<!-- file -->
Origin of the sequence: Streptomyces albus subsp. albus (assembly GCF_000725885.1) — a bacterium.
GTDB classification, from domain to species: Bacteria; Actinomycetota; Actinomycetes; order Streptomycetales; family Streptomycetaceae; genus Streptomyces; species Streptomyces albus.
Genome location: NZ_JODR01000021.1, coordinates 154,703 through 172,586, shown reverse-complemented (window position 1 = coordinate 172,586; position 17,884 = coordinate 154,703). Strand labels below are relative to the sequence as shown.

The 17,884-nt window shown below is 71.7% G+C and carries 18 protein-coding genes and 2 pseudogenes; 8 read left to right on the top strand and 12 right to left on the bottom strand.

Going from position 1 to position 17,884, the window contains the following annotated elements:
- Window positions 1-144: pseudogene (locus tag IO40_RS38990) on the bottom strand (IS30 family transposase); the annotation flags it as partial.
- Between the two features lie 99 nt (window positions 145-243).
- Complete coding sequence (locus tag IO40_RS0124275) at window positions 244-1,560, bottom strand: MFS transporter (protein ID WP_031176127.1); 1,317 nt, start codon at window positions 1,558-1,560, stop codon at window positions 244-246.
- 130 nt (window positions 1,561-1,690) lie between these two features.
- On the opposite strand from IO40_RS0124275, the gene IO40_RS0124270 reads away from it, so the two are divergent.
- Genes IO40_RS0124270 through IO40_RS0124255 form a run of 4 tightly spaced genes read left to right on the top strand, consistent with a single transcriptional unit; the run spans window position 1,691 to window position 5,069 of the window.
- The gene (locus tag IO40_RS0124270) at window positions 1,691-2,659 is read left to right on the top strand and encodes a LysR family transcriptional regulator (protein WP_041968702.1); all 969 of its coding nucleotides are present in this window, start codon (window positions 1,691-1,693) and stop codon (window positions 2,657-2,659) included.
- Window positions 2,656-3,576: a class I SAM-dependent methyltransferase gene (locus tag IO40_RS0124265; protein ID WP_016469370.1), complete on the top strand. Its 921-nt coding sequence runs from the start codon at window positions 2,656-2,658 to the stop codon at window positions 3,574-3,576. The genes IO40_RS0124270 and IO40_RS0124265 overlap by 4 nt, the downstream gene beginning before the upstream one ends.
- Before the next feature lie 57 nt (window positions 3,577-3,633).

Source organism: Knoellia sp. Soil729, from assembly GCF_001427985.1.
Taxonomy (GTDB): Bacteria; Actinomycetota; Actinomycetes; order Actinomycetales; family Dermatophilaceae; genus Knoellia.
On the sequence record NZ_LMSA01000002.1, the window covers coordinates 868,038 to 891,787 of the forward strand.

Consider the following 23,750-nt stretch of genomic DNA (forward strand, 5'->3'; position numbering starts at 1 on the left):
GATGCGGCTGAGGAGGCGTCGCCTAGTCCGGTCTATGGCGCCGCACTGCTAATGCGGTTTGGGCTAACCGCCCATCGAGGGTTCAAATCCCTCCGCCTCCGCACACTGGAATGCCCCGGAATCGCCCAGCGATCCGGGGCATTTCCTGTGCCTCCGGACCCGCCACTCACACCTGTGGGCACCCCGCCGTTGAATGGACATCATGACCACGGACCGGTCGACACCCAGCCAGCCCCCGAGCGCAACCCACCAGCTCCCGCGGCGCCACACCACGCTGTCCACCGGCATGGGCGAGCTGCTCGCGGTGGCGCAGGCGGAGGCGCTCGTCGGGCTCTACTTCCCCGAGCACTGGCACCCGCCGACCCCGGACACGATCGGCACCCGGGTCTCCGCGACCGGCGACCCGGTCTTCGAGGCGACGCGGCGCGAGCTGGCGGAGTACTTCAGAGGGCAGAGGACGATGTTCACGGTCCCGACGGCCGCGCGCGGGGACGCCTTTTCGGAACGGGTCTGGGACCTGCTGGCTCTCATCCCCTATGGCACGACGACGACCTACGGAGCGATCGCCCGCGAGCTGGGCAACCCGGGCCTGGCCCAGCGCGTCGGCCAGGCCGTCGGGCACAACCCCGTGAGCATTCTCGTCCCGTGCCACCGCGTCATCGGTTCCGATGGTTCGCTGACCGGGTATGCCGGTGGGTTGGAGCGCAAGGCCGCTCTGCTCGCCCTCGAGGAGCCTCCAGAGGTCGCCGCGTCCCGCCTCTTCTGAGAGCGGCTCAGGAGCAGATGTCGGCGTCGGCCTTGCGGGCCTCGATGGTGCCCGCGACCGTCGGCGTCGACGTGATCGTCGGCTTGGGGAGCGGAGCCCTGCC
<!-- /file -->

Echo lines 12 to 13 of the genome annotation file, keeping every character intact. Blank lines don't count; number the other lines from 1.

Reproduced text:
- The gene (locus tag IO40_RS0124270) at window positions 1,691-2,659 is read left to right on the top strand and encodes a LysR family transcriptional regulator (protein WP_041968702.1); all 969 of its coding nucleotides are present in this window, start codon (window positions 1,691-1,693) and stop codon (window positions 2,657-2,659) included.
- Window positions 2,656-3,576: a class I SAM-dependent methyltransferase gene (locus tag IO40_RS0124265; protein ID WP_016469370.1), complete on the top strand. Its 921-nt coding sequence runs from the start codon at window positions 2,656-2,658 to the stop codon at window positions 3,574-3,576. The genes IO40_RS0124270 and IO40_RS0124265 overlap by 4 nt, the downstream gene beginning before the upstream one ends.